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The Damned, страница 1

 

The Damned
 


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The Damned


  In this “sublime work of dark fiction” (Intravenous Magazine), set in an alternative World War I, unspeakable creatures roam the grisly trenches, and a ruthless Catholic Inquisition holds sway—still powerful, but working in the shadows.

  When a Father is brutally murdered in the French city of Arras, Poldek Tacit—a determined and unhinged Inquisitor—arrives on the scene to investigate the crime. His mission: to protect the Church from those who would seek to destroy it, no matter what the cost.

  As the Inquisitor strives in vain to establish the truth behind the murder and to uncover the motives of other Vatican servants seeking to undermine him, a beautiful and spirited woman, Sandrine, warns British soldier Henry Frost of a mutual foe even more terrible lurking beneath the killing fields—an enemy that answers to no human force and wreaks its havoc by the light of the moon.

  Faced with impossible odds and struggling with his own demons, Tacit must battle the forces of evil—and a church determined at all costs to achieve its aims—to reach the heart of a dark conspiracy that seeks to engulf the world, plunging it ever deeper into conflict.

  ALSO BY TARN RICHARDSON

  * * *

  The Hunted

  The Fallen (forthcoming)

  The Risen (forthcoming)

  Copyright

  First published in hardcover in the United States in 2016 by

  The Overlook Press

  141 Wooster Street

  New York, NY 10012

  www.overlookpress.com

  For bulk and special sales please contact [email protected],

  or write us at the above address.

  © 2015 by Tarn Richardson

  All rights reserved. No part of this publication may be reproduced, stored in a retrieval system, or transmitted, in any form or by any means, electronic, mechanical, photocopying, recording or otherwise, without the prior permission of the publisher.

  ISBN: 978-1-4683-1330-7

  Contents

  Also by Tarn Richardson

  Copyright

  Dedication

  Part One

  One

  Two

  Three

  Four

  Five

  Six

  Seven

  Eight

  Nine

  Ten

  Part Two

  Eleven

  Twelve

  Thirteen

  Fourteen

  Fifteen

  Sixteen

  Seventeen

  Eighteen

  Nineteen

  Twenty

  Twenty One

  Twenty Two

  Twenty Three

  Twenty Four

  Twenty Five

  Twenty Six

  Twenty Seven

  Twenty Eight

  Twenty Nine

  Thirty

  Thirty One

  Thirty Two

  Thirty Three

  Thirty Four

  Part Three

  Thirty Five

  Thirty Six

  Thirty Seven

  Thirty Eight

  Thirty Nine

  Forty

  Forty One

  Forty Two

  Forty Three

  Forty Four

  Forty Five

  Forty Six

  Forty Seven

  Forty Eight

  Forty Nine

  Fifty

  Fifty One

  Fifty Two

  Fifty Three

  Fifty Four

  Fifty Five

  Fifty Six

  Fifty Seven

  Fifty Eight

  Fifty Nine

  Sixty

  Sixty One

  Part Four

  Sixty Two

  Sixty Three

  Sixty Four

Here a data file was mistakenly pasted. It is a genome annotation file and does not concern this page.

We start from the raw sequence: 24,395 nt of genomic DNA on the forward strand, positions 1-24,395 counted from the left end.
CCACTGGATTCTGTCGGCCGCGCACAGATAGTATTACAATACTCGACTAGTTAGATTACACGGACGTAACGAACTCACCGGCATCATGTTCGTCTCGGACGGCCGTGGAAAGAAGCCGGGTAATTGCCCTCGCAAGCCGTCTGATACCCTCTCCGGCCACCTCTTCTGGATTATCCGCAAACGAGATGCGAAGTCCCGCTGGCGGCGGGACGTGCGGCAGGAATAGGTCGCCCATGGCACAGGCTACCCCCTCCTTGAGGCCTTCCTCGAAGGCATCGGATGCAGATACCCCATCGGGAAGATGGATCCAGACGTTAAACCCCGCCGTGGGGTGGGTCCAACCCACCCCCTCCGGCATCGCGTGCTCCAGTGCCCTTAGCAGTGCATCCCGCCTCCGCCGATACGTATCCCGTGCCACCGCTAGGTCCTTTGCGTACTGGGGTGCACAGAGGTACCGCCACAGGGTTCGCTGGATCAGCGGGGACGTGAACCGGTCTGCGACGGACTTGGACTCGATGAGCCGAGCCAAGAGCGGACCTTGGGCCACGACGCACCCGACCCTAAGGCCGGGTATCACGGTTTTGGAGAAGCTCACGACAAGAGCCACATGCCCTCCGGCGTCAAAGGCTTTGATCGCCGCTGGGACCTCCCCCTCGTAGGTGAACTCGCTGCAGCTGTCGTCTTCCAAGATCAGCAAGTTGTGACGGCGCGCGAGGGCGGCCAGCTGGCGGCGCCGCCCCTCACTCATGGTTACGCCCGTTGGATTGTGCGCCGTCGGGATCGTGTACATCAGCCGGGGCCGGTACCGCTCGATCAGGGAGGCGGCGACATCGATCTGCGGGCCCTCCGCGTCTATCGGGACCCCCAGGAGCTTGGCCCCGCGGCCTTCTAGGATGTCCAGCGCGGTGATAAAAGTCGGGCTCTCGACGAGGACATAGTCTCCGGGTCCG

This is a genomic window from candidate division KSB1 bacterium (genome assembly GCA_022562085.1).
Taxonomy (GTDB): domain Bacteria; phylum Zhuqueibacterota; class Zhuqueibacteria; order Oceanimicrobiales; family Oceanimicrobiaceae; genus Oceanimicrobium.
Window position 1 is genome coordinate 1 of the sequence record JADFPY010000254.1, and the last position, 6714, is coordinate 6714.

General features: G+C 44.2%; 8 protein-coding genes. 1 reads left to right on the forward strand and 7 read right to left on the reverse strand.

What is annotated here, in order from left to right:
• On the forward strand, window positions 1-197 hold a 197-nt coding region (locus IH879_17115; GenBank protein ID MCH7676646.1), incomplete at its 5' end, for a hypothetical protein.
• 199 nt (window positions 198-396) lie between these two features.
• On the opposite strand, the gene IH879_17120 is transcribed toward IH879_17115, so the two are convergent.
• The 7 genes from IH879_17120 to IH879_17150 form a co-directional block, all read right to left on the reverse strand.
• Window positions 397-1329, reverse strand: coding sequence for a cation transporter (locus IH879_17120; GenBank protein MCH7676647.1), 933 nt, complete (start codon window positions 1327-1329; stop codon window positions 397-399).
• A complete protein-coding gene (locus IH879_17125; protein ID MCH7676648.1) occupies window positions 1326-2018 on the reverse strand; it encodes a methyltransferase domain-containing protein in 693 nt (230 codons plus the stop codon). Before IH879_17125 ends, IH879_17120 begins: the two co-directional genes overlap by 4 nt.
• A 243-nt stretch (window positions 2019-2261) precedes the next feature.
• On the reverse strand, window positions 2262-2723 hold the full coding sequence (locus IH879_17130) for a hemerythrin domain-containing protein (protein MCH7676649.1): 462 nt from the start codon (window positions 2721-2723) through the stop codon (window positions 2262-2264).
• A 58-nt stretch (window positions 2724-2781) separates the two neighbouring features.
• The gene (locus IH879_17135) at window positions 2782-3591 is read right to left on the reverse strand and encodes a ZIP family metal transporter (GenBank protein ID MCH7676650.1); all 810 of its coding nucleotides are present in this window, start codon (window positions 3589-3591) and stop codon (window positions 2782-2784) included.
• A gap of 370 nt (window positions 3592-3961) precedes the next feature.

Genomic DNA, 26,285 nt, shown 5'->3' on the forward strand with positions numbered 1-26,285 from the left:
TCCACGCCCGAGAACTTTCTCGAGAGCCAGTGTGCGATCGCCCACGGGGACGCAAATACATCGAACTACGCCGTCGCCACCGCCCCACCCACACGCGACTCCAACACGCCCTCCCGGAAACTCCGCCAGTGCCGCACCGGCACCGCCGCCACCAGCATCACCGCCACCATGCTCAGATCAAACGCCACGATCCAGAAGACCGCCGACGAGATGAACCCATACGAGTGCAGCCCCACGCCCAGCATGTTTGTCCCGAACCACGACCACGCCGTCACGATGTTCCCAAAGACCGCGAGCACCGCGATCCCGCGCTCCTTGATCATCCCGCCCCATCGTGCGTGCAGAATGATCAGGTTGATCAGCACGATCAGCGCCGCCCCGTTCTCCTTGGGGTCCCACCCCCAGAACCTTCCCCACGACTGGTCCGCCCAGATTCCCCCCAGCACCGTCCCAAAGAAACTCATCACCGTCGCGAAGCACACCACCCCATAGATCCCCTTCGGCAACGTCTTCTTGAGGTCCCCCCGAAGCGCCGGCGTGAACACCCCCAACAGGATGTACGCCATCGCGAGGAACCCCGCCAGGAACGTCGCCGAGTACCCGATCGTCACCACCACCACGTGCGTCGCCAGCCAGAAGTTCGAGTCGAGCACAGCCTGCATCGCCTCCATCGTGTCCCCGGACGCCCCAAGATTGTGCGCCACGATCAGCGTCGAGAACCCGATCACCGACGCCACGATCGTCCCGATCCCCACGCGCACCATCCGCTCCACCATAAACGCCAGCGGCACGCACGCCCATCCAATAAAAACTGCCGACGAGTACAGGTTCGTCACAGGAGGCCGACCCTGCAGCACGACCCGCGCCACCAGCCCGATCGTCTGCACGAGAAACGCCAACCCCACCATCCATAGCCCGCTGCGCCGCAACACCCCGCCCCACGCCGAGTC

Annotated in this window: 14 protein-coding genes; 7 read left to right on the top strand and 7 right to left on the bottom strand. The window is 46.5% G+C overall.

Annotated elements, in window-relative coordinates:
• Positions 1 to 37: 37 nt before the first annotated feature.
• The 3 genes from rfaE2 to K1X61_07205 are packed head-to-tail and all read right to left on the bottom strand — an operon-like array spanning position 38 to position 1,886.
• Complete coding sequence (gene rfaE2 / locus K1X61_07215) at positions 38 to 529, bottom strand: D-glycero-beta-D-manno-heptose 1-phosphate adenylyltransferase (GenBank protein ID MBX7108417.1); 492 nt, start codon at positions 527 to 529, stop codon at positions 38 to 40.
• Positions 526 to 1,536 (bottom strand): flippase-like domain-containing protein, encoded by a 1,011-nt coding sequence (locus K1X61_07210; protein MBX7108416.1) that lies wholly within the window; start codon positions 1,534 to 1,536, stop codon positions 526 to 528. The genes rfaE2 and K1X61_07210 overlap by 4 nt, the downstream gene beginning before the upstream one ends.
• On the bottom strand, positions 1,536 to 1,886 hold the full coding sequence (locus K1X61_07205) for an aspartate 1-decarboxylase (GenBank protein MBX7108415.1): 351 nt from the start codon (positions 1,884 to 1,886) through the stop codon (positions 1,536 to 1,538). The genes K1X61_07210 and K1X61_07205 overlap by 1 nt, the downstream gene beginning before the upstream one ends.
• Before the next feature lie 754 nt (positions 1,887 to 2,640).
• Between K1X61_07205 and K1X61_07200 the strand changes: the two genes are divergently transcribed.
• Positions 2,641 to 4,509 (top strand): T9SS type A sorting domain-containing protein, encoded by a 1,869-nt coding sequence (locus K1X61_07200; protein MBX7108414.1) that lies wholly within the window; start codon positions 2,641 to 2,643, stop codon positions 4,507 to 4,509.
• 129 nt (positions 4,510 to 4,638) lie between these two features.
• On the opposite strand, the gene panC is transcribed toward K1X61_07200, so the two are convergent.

Sixty Five

  Sixty Six

  Sixty Seven

  Sixty Eight

  Sixty Nine

  Seventy

  Seventy One

  Seventy Two

  Seventy Three

  Seventy Four

  Seventy Five

  Seventy Six

  Seventy Seven

  Seventy Eight

  Seventy Nine

  Eighty

  Part Five

  Eighty One

  Eighty Two

  Eighty Three

  Eighty Four

  Eighty Five

  Eighty Six

  Eighty Seven

  Eighty Eight

  Eighty Nine

  Ninety

  Ninety One

  Ninety Two

  Part Six

  Ninety Three

  Ninety Four

  Ninety Five

  Ninety Six

  Ninety Seven

  Ninety Eight

  Ninety Nine

  Part Seven

  One Hundred

  One Hundred and One

  One Hundred and Two

  Epilogue

  One Hundred and Three

  One Hundred and Four

  Acknowledgements

  Notes

  About the Author

  DEDICATION

  For Linnie,

  my beginning, middle and end

  and Sam and Will,

  everything in-between

  In memory of Harry Garbutt

  1889–1915

  PART ONE

  * * *

  “I know that after I leave, savage wolves will come in among you and will not spare the flock.”

  Acts, 20, Verse 29

  ONE

  23:32. MONDAY, OCTOBER 12TH, 1914.

  THE FRONT LINE. ARRAS. FRANCE.

  As the first mortar hit the British trench, Lieutenant Henry Frost drew a line through the unit’s diary entry predicting a quiet night. He’d written the forecast more in hope than expectation, as if writing the words within the journal would somehow sway the actions of the Germans and ensure a quiet night. A private prayer for peace for just one night, for some rest from the infernal shrieks of falling shells, the bursts of distant gunfire, the intolerable cries of the wounded and the dying.

  Already it felt as if the war had stalled, trapped under its own ferocity of hate. After the Germans rolled, seemingly unstoppable, through France, they had eventually found themselves snagged by the most fragile of lines east of Arras, checked by the British and French armies and stymied by their own over-stretched supply lines. Now the Germans had taken to unleashing an almost relentless nightly barrage of artillery upon the front and support lines. ‘The Evening Hate’ the Tommies called it. You could almost always set your watch by it. Eleven twenty eight. Every night. On the dot.

  In expectation, when the minutes ticked over the half hour mark, Henry had checked his wrist watch and updated the diary entry. So when the first shell burst, he cursed himself for his impetuousness, his reckless optimism forever now recorded in the diary under the firm black line through his naive prediction. Whilst only weeks old, this was a dreadful war. Already there was no time for optimism in this conflict.